As they were not used last year, but included in the process this year, the FIA deemed that the rear brake ducts “cannot be considered to be a Racing Point design”, which breaches Article 6 of the Sporting Regulations.
Opportunity for clarification
Regulations for the current Formula 1 season came into effect as of January 1 this year, even though the season didn’t start until July.
Despite that, the practical implications of the rules stretched back prior to the start of this year as teams worked to design their cars for the new season.
During that phase, and specifically September to November last year, Racing Point could have asked for clarification in regards to brake ducts transitioning from non-listed to listed components, the FIA suggests.
It also claims there was a further opportunity in March when the FIA visited Racing Point’s design offices to examine the process it went through to develop the RP20.
Precedents and similar cases
This is not the first time there have been skirmishes in the Formula 1 paddock when it comes to intellectual property and the use of a rival’s data.
In 2007 McLaren was thrown out of the constructors’ championship and fined USD $100 million when its Chief Designer Mike Coughlan was found in possession of Ferrari data.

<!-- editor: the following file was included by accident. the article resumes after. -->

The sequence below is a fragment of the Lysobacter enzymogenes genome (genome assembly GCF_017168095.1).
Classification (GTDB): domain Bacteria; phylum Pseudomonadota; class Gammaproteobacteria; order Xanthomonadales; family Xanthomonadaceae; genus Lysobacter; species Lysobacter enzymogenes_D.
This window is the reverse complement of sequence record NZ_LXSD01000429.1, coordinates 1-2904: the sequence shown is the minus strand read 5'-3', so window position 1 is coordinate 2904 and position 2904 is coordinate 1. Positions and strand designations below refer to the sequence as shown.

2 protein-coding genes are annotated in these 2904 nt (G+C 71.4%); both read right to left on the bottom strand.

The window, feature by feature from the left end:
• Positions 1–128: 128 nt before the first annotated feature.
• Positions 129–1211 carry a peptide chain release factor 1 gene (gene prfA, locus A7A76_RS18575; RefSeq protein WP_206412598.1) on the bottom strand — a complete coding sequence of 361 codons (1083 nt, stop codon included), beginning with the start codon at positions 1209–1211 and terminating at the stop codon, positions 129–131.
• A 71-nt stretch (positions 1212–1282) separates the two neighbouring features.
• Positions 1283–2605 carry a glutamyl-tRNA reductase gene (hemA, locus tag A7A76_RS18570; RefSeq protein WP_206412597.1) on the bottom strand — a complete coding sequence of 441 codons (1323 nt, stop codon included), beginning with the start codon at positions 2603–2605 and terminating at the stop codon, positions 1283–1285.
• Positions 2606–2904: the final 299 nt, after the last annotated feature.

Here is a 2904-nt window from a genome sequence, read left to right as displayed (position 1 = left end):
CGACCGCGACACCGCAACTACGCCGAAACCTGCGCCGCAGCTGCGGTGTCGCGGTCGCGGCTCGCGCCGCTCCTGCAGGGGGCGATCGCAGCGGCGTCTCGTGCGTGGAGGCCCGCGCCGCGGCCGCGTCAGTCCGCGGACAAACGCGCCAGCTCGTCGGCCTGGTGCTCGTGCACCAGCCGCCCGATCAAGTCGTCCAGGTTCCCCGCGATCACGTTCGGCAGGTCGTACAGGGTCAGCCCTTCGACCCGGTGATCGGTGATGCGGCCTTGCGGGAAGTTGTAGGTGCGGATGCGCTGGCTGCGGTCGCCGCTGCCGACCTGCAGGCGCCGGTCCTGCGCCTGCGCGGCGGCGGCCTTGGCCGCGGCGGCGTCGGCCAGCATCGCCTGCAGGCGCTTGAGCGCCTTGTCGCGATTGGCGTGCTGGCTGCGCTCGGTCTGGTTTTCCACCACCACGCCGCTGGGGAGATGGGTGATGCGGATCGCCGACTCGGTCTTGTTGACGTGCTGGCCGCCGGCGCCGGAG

Others also had access to that information, with Coughlan and three others also fined.
Ironically, in 2007 Renault was also asked to explain itself after it was found to have confidential McLaren data.
At the end of 2015 Mercedes instigated legal action against Benjamin Hoyle, an engineer who left the team to join Ferrari.
A key unanswered question throughout this process is the exact involvement of Mercedes.
There is no question of the legality of the relationship between it and Racing Point in 2019 as all the data transferred between the teams was above board.
However it’s not clear why Mercedes gave Racing Point a set of 2019-spec brake ducts on January 6, 2020.
Racing Point argued there was nothing to answer for on that front since the sporting regulations don’t come into play until 24 hours before the start of the season (in this instance, opening practice in Australia).